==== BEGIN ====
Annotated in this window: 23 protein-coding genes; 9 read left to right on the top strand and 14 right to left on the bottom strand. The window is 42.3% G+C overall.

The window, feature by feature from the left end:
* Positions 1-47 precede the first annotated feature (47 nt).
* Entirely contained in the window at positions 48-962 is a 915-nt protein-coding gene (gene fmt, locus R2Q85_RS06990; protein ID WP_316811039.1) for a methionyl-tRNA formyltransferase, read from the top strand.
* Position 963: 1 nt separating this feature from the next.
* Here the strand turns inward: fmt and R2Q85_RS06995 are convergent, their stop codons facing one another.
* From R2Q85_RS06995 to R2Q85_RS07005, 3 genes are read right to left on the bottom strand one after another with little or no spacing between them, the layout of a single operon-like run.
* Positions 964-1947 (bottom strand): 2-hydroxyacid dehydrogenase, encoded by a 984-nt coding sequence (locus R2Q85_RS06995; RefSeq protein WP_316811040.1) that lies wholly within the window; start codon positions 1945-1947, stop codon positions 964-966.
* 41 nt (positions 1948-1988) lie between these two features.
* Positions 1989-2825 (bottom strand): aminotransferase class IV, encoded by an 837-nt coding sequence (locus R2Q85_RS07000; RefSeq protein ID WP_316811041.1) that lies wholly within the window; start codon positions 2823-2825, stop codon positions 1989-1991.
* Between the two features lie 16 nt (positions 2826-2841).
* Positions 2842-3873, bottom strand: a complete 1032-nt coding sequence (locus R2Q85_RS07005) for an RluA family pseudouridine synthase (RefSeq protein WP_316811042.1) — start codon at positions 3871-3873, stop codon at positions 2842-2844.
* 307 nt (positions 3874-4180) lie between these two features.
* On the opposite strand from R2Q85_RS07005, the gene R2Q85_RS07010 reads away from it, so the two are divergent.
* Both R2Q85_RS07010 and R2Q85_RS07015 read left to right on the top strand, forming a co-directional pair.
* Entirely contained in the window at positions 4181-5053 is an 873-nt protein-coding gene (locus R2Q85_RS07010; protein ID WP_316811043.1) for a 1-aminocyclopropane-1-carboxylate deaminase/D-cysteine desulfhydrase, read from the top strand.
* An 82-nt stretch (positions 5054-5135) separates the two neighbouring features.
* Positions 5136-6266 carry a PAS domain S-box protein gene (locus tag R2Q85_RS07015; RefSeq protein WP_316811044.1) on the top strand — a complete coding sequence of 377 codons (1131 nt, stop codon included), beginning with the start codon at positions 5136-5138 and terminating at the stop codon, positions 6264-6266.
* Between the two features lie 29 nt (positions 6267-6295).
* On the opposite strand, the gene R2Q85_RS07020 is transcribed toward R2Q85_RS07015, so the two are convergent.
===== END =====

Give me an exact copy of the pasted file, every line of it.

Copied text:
Annotated in this window: 23 protein-coding genes; 9 read left to right on the top strand and 14 right to left on the bottom strand. The window is 42.3% G+C overall.

The window, feature by feature from the left end:
* Positions 1-47 precede the first annotated feature (47 nt).
* Entirely contained in the window at positions 48-962 is a 915-nt protein-coding gene (gene fmt, locus R2Q85_RS06990; protein ID WP_316811039.1) for a methionyl-tRNA formyltransferase, read from the top strand.
* Position 963: 1 nt separating this feature from the next.
* Here the strand turns inward: fmt and R2Q85_RS06995 are convergent, their stop codons facing one another.
* From R2Q85_RS06995 to R2Q85_RS07005, 3 genes are read right to left on the bottom strand one after another with little or no spacing between them, the layout of a single operon-like run.
* Positions 964-1947 (bottom strand): 2-hydroxyacid dehydrogenase, encoded by a 984-nt coding sequence (locus R2Q85_RS06995; RefSeq protein WP_316811040.1) that lies wholly within the window; start codon positions 1945-1947, stop codon positions 964-966.
* 41 nt (positions 1948-1988) lie between these two features.
* Positions 1989-2825 (bottom strand): aminotransferase class IV, encoded by an 837-nt coding sequence (locus R2Q85_RS07000; RefSeq protein ID WP_316811041.1) that lies wholly within the window; start codon positions 2823-2825, stop codon positions 1989-1991.
* Between the two features lie 16 nt (positions 2826-2841).
* Positions 2842-3873, bottom strand: a complete 1032-nt coding sequence (locus R2Q85_RS07005) for an RluA family pseudouridine synthase (RefSeq protein WP_316811042.1) — start codon at positions 3871-3873, stop codon at positions 2842-2844.
* 307 nt (positions 3874-4180) lie between these two features.
* On the opposite strand from R2Q85_RS07005, the gene R2Q85_RS07010 reads away from it, so the two are divergent.
* Both R2Q85_RS07010 and R2Q85_RS07015 read left to right on the top strand, forming a co-directional pair.
* Entirely contained in the window at positions 4181-5053 is an 873-nt protein-coding gene (locus R2Q85_RS07010; protein ID WP_316811043.1) for a 1-aminocyclopropane-1-carboxylate deaminase/D-cysteine desulfhydrase, read from the top strand.
* An 82-nt stretch (positions 5054-5135) separates the two neighbouring features.
* Positions 5136-6266 carry a PAS domain S-box protein gene (locus tag R2Q85_RS07015; RefSeq protein WP_316811044.1) on the top strand — a complete coding sequence of 377 codons (1131 nt, stop codon included), beginning with the start codon at positions 5136-5138 and terminating at the stop codon, positions 6264-6266.
* Between the two features lie 29 nt (positions 6267-6295).
* On the opposite strand, the gene R2Q85_RS07020 is transcribed toward R2Q85_RS07015, so the two are convergent.